Pleas (Civil Law):

     This page is continued from Civil Law Self-Help:

************************

plea:

1. At common law, the defendant’s responsive pleading in a civil action.  Cf. DECLARATION (7).

3. A factual allegation offered in a case; a pleading.  See DEMURRER; PLEADING

plea side – The civil side or department of a court as r distinguished from the criminal department. [2]

anomalous plea (1851) An equitable plea in which a party states new facts and negates some of the opponent’s stated facts.  *  Partly confession and avoidance and partly traverse, the plea is appropriate when the plaintiff, in the bill, has anticipated the plea, and the defendant then traverses the anticipatory matters. — aka plea not pure.  Cf. pure plea.

common plea (17c) 1. A common-law plea in a civil action as opposed to a criminal prosecution. — aka common cause; common suit2. Hist. A plea made by a commoner.

     “By ‘common pleas’ Magna Carta meant no more than ordinary pleas between commoners.” Alan Harding, A Social History of English Law 51 (1966).

dilatory plea (16c) A plea that does not challenge the merits of a case but that seeks to delay or defeat the action on procedural grounds.

“Dilatory pleas are those which do not answer the general right of the plaintiff, either by denial or in confession and avoidance, but assert matter tending to defeat the particular action by resisting the plaintiff’s present right of recovery. They may be divided into two main classes: (1) Pleas to the jurisdiction and venue. (2) Pleas in abatement. A minor class, sometimes recognized, is pleas in suspension of the action.” Benjamin J. Shipman, Handbook of CommonLaw Pleading § 220, at 382 (Henry Winthrop Ballantine ed., 3d ed. 1923).

double plea (16c) A plea consisting in two or more distinct grounds of complaint or defense for the same issue.  Cf. alternative pleading under PLEADING (2); DUPLICITY (3).

equivocal plea – A plea of guilty qualified by terms that, if true, indicate the defendant is in fact not guilty, or may not understand the effects of the plea, or is not acting voluntarily.  *  A refusal to admit actual guilt does not make a plea equivocal.

general plea See general denial under DENIAL (3).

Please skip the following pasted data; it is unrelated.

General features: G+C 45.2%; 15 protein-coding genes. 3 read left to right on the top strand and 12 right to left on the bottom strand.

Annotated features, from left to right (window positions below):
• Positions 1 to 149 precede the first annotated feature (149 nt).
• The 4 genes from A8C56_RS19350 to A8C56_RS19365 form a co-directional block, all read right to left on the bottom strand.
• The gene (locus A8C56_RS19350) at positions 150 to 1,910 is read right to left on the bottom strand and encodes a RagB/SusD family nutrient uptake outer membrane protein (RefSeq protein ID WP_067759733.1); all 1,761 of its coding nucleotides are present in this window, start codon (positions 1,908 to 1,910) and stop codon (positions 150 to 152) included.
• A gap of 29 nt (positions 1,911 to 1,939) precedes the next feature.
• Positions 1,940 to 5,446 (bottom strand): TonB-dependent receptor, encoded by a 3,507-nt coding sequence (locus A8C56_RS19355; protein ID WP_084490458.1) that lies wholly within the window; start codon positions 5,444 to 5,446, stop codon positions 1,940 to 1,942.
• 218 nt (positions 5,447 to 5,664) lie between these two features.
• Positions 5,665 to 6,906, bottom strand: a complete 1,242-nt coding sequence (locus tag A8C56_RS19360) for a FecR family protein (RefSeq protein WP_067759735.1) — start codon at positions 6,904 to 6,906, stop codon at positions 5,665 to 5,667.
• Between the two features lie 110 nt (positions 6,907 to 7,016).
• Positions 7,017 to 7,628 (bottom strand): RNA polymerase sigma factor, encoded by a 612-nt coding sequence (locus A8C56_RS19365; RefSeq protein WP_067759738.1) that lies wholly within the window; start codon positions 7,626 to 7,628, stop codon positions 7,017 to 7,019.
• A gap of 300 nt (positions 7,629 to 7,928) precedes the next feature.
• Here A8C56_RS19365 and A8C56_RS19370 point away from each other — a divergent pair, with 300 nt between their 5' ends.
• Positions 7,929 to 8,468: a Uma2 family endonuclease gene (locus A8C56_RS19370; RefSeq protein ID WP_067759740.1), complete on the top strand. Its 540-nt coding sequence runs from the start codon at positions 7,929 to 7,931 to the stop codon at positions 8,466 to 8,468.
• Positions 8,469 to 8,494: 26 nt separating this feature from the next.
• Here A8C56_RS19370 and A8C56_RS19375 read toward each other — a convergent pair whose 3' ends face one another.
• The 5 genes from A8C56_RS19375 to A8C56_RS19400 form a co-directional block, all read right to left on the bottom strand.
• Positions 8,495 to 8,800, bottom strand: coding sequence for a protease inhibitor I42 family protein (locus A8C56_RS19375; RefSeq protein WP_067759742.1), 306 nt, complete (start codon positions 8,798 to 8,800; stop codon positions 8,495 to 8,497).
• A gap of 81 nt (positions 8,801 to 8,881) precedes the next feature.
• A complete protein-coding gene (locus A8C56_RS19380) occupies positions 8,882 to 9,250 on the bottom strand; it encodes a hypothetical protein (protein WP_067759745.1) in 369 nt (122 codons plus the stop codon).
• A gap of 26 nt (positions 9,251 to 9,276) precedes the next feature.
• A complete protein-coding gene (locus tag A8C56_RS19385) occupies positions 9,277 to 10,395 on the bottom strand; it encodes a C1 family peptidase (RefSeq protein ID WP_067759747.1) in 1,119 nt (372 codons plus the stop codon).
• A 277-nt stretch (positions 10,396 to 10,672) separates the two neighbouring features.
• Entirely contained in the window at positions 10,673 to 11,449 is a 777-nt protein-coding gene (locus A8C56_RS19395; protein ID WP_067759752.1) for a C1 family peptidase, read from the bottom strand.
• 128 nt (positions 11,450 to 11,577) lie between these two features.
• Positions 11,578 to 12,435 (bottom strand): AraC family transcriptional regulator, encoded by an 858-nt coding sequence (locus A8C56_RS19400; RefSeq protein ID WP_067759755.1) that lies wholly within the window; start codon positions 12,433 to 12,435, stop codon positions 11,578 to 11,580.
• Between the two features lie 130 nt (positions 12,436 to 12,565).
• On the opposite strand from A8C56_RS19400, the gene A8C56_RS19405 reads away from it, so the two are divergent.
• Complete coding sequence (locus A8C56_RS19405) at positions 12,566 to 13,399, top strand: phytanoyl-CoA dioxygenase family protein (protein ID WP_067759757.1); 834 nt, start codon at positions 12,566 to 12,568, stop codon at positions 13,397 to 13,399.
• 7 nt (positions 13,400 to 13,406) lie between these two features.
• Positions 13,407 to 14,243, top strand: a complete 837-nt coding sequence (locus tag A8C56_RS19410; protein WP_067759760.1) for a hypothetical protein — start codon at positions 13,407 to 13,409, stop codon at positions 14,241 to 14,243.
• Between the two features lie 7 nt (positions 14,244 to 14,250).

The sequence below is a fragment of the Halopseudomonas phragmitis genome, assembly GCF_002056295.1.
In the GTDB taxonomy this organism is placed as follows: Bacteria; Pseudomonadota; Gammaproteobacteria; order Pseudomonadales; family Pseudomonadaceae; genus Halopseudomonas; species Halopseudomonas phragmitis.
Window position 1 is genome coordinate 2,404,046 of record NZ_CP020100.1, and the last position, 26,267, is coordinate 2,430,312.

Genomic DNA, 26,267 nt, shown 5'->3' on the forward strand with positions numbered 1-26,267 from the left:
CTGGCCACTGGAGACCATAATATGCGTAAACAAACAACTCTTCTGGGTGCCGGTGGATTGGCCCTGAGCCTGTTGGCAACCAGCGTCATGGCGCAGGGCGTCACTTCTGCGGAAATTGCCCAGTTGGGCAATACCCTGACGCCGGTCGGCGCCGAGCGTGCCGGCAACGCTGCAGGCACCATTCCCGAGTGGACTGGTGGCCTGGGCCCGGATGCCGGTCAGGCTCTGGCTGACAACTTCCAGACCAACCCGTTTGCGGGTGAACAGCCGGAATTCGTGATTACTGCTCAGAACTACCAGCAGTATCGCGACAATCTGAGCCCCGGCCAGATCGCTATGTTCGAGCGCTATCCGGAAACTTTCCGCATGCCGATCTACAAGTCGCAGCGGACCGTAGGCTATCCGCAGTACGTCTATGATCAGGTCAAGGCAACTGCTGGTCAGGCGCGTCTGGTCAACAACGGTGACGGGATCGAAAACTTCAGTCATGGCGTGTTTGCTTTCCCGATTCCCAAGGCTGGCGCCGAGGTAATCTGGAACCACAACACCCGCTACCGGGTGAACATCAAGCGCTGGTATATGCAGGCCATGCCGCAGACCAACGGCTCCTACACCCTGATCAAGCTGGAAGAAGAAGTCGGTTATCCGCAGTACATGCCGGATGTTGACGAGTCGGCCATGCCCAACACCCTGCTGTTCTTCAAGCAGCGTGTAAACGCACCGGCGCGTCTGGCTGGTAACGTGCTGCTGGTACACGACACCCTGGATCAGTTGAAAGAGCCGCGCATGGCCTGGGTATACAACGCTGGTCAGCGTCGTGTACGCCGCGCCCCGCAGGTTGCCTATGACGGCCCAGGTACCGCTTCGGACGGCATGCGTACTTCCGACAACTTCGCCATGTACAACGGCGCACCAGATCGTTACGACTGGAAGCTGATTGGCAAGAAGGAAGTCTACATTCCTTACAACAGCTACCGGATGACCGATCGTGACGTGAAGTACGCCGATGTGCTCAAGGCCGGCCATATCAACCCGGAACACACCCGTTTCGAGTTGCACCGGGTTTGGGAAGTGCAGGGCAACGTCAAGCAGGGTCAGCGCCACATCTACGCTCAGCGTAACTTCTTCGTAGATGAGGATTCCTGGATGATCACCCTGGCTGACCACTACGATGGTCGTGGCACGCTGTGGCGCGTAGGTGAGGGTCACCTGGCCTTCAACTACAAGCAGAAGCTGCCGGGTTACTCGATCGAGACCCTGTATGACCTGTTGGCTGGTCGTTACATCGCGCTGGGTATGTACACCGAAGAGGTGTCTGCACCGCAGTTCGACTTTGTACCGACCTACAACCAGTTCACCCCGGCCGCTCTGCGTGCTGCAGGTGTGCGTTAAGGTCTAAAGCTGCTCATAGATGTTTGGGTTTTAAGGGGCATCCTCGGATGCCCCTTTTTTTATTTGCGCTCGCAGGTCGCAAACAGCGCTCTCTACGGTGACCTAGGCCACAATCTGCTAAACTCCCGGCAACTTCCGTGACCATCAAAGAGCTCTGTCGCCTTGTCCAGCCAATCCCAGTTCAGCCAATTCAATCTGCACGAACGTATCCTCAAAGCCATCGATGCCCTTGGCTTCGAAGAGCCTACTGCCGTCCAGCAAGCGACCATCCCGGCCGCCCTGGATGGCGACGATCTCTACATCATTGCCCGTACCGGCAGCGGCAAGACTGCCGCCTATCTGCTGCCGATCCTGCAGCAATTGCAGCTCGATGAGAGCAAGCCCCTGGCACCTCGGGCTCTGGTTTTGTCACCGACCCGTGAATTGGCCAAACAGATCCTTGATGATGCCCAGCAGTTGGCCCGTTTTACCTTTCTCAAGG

issuable plea (17c) A plea on the merits presenting a cognizable complaint to the court.  Cf. issuable defense under DEFENSE (1).

jurisdictional plea (1900) A plea asserting that the court lacks jurisdiction either over the defendant or over the subject matter of the case. — aka plea to the jurisdiction.

negative plea (16c) A plea that traverses some material fact or facts stated in the bill. — aka plea to the action.

nonissuable plea (1841) A plea on which a court ruling will not decide the case on the merits, such as a plea in abatement.

peremptory plea (18c) A plea that responds to the merits of the plaintiff’s claim or prosecutor’s charge; PLEA IN BAR.  *  At common law, the peremptory pleas set forth special reasons why a trial could not proceed. They were the plea of autrefois acquit, the plea of autrefois convict, the plea of autrefois attaint, and the plea of pardon. See AUTREFOIS; PLEA OF PARDON.

> plea in abatement. (17c) A plea that objects to the place, time, or method of asserting the plaintiff’s claim but does not dispute the claim’s merits. o A defendant who successfully asserts a plea in abatement leaves the claim open for continuation in the current action or reassertion in a later action if the defect is cured. -Also termed abater. ‘

> plea in bar. See PLEA IN BAR. [1]

1. Under common law pleading, a dilatory plea by the defendant designed to defeat the plaintiff’s action absolutely and permanently.  This plea is now made by motion under the Federal Rules of Civil Procedure and under most states’ rules of civil procedure.